The second-largest area of decline was indicator #93, which evaluates the independence of each country’s Office of National Statistics. Not a single country improved in this domain, and 12 countries experienced score decreases, notably Burundi, Mauritius and Tanzania.
Tunisia: following up on the Arab spring – A country-specific case-study
Tunisia’s indicators show the country’s difficult journey following the 2011 revolution, which launched the Arab spring. Scores have steadily increased for indicators evaluating institutions, in particular, the justice and auditing agencies (indicators 1 to 18). But developments were uneven in terms of civil liberties and rights (indicators 65 through 76). After earlier setbacks in the rights to associate freely (indicator #67) and on enabling NGOs’ work (indicators #68 and #69), this year has shown progress. In fact, Tunisia was the country that experienced the highest overall score increase this year, by a total of 300 points across all 54 indicators evaluated this year.
Mali, Niger and Burkina Faso: the impact of a regional crisis
The security crisis in the Sahel has had an impact on governance since its beginning in 2012. Social developments have been affected, with all countries facing increasing barriers in delivering social programs. In Mali and Burkina Faso, this is particularly noticeable for governmental programs to increase the socio-economic integration of youth where coverage is increasingly difficult (indicator #101). In the three countries, anti-corruption agencies (indicator #9) and statistical agencies (indicators #91,#92 and #93) struggle to fulfill their mandates.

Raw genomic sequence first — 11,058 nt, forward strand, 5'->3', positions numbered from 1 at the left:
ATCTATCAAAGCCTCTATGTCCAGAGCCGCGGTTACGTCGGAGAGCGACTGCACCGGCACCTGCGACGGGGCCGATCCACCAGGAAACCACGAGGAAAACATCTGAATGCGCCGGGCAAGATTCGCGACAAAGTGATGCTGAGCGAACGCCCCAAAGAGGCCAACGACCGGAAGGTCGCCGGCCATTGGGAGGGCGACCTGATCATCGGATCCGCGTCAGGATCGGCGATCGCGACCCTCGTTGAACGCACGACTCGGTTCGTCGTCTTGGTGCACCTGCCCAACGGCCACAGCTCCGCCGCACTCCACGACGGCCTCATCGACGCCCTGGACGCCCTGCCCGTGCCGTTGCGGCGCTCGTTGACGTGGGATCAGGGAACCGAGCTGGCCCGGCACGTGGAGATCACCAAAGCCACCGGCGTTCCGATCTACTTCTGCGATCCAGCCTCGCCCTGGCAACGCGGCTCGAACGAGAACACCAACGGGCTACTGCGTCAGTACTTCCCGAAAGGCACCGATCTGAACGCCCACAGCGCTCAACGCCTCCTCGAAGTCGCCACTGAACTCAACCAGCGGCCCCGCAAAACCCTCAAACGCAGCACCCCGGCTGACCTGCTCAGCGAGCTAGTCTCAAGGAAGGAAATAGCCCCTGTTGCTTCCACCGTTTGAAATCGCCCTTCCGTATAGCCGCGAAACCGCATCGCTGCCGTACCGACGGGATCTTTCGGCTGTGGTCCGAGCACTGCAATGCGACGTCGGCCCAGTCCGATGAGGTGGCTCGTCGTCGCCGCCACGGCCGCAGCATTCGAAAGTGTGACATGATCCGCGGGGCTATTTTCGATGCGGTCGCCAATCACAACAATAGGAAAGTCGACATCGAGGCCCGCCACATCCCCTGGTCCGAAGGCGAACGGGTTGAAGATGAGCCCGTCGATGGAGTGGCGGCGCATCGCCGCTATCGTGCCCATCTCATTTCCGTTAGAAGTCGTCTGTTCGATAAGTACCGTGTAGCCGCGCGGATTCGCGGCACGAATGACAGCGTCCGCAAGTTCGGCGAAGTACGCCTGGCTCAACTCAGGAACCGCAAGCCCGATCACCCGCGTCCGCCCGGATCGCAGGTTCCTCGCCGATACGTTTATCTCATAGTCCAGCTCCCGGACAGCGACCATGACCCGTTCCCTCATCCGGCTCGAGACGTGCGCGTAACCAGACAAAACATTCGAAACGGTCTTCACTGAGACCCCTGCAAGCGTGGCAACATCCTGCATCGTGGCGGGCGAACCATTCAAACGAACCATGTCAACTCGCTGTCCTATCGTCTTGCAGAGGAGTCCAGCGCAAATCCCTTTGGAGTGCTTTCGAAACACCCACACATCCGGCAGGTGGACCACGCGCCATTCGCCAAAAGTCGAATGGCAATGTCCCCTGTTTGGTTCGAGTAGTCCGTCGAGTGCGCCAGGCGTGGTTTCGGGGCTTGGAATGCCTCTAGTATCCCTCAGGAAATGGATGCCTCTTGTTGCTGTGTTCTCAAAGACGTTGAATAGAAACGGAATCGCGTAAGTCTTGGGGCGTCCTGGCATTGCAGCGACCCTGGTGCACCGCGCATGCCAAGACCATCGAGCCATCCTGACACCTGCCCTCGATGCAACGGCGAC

More women in African cabinets
Indicator #85, which evaluates the percentage of women appointed to the national cabinet, experienced one of the two highest overall net score increases compared to last year: 9 countries’ scores increased, while only 5 decreased. Of the nine countries that saw score improvements, three experienced significant changes: Ethiopia (from 13.8% to 50%), Gambia (from 11% to 20%) and Guinea-Bissau (from 16.7% to 50%).
We look forward to receiving your feedback! Look out for updates regarding AII as we share additional findings and publish the finalized data in July 2020.